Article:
At WSU, he had the good fortune of working with a geneticist Joe Hillers, with whom he was able to make some of the first discoveries of the metabolic controls which made the most efficient cows. Later, he was able to ‘end’ the research thread with the largest data set (to that time) on mRNA expression in the adipose tissue of dairy cattle. Among his discoveries were the uncoupling of lipolysis and lipogenesis in later lactation, which was the first explanation of why cows in later lactation are the most efficient animals. Their studies in early lactation defined the differences in control of metabolic pathways due to genetic selection and how that interacted with energy intake to ensure rapid rates of milk production, energy intake and adipose metabolism.
All of these experiments included explicitly genetics (genetic merit of milk production of the bulls) and energy intake in the model, as well as repeated studies over time and in many experiments, tissue culture, enzyme activity and later, mRNA expression. No experimental model had fewer than 6 to 8 interactions and most used continuous rather than categorial variables, as metabolism is continuous. To put that in perspective, the biochemical model of Baldwin et al that Dr. McNamara studied for 30 + years has over 100 equations with more than 17000 variables, in an attempt to explain the cow, which has more than 3000 metabolic reactions occurring in several organs, every day and 3000 relevant genes expressed. So, let us not say that an experiment with 6 to 8 interactions is too complex.
In addition to driving himself crazy studying cows, he also did the same thing in sows to discover the interactions of energy and amino acid metabolism in lactating sows. He helped build the only mechanistic model of metabolism in pregnant and lactating sows.
And, just because he was one of the few who realized that student’s and society’s interest in companion animals far exceeded its interest in farm animals, and that pets were not only economically important, but a key part of human development and behavior; he started one of the first senior level Companion Animal Courses, and an early course in Pet Nutrition, which was taught as a WSU University General Education Course, which means it could serve as the only biology course several students would take. His successful text, Principles of Companion Animal Nutrition has been used across the country and some other countries and is now in a new (3rd) edition, all on-line interactive text with Great River Learning.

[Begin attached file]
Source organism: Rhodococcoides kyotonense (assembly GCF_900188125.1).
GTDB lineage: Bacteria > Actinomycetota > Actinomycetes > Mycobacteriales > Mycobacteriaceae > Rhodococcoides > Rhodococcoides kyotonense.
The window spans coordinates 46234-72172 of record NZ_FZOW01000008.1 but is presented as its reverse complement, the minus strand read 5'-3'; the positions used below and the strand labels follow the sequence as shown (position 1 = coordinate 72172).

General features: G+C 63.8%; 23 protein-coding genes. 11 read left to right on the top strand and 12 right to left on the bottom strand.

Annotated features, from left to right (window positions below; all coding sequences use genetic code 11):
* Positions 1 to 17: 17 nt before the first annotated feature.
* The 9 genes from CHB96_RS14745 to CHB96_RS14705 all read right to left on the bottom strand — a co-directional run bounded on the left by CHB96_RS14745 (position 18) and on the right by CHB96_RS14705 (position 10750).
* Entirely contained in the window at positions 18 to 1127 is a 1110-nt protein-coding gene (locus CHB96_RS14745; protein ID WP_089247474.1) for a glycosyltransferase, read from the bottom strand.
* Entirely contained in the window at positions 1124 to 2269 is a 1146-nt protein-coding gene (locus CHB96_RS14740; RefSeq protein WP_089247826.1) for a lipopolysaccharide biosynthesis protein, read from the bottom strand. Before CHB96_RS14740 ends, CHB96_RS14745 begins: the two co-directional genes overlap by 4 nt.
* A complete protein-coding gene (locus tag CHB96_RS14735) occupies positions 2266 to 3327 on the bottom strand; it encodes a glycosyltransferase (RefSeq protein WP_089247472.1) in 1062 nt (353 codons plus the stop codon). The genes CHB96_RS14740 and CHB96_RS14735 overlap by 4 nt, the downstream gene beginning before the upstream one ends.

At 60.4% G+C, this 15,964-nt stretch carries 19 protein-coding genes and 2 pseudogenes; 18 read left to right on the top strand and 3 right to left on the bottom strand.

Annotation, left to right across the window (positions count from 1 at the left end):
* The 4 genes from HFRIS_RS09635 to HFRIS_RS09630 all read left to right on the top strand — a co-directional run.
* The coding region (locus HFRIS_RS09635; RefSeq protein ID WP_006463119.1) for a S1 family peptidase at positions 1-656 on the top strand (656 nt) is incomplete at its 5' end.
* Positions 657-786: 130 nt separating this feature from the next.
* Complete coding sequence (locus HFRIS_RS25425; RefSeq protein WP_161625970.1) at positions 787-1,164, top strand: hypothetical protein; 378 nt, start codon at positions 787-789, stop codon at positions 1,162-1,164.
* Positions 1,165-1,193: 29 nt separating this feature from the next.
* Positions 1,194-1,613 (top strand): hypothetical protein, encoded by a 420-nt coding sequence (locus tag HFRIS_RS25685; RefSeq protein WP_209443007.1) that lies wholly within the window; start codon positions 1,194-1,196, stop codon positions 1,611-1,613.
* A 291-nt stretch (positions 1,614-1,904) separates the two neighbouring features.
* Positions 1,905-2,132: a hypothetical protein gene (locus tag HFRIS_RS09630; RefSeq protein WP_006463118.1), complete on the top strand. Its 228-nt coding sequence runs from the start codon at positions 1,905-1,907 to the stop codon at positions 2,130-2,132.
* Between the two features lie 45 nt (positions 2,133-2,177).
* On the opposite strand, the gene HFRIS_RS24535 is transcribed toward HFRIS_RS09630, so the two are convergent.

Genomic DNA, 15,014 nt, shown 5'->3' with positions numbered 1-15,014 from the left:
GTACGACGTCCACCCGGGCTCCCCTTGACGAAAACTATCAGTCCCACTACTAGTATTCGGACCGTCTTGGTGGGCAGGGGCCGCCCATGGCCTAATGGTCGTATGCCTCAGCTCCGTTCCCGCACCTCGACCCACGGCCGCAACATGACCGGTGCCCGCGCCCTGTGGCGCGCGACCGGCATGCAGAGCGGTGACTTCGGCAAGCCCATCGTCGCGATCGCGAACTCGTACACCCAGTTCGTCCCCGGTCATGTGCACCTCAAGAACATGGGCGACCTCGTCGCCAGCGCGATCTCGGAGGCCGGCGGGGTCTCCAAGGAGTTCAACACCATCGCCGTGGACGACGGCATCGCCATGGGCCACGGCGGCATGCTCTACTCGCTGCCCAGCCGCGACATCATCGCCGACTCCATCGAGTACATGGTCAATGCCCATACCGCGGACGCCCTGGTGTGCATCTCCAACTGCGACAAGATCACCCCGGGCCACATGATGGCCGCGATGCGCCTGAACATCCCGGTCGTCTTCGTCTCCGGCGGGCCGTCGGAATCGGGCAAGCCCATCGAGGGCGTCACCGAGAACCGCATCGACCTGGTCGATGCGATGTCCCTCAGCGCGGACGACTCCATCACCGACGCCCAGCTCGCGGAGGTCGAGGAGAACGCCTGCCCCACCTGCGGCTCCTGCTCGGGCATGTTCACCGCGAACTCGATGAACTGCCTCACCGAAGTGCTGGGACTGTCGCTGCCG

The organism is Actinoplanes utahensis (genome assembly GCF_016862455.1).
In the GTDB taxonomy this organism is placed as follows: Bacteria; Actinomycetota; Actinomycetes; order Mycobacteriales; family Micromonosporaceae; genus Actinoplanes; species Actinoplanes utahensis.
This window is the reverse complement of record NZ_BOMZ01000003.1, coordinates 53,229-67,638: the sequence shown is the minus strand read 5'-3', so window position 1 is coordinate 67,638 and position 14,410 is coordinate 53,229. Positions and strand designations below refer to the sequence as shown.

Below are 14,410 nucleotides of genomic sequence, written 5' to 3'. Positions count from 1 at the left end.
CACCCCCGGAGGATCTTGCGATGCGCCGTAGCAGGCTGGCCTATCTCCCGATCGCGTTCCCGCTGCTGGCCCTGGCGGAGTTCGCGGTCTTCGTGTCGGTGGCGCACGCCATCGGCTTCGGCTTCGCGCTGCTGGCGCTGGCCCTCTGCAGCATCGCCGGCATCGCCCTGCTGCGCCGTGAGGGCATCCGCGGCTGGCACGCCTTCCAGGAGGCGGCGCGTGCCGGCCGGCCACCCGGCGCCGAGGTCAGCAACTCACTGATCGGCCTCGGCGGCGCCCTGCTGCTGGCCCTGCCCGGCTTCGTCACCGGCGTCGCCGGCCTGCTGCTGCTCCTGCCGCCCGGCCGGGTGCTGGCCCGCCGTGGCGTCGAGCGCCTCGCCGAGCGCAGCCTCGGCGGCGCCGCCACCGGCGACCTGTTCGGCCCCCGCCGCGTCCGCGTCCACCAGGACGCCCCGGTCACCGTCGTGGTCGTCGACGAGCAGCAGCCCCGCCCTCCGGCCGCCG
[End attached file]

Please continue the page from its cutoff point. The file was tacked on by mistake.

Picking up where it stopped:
In recognition of his scientific and educational work, Dr. McNamara earned the1990 WSU College of Agriculture Young Scientist Award, the 1992 ADSA Young Scientist Award, the 2001 Washington Science Teachers Association Higher Education Teacher of the Year; the 2007 Corbin Award in Companion Animal Biology (Dr. Corbin was one of his teachers at UI in the 70’s); The College of Agricultural, Human and Natural Resources Excellence in Advising Award (2005); and received the first WSU Excellence in Advising Award (2016). He was elected to the WSU President’s Teaching Academy in 2007. He was elected as a Fellow of ADSA in 2012; earned the 2015 Zoetis Animal Physiology Award and was elected a Fellow of ASAS in 2016. He is one of only 11 people who were elected as Fellows of both ADSA and ASAS.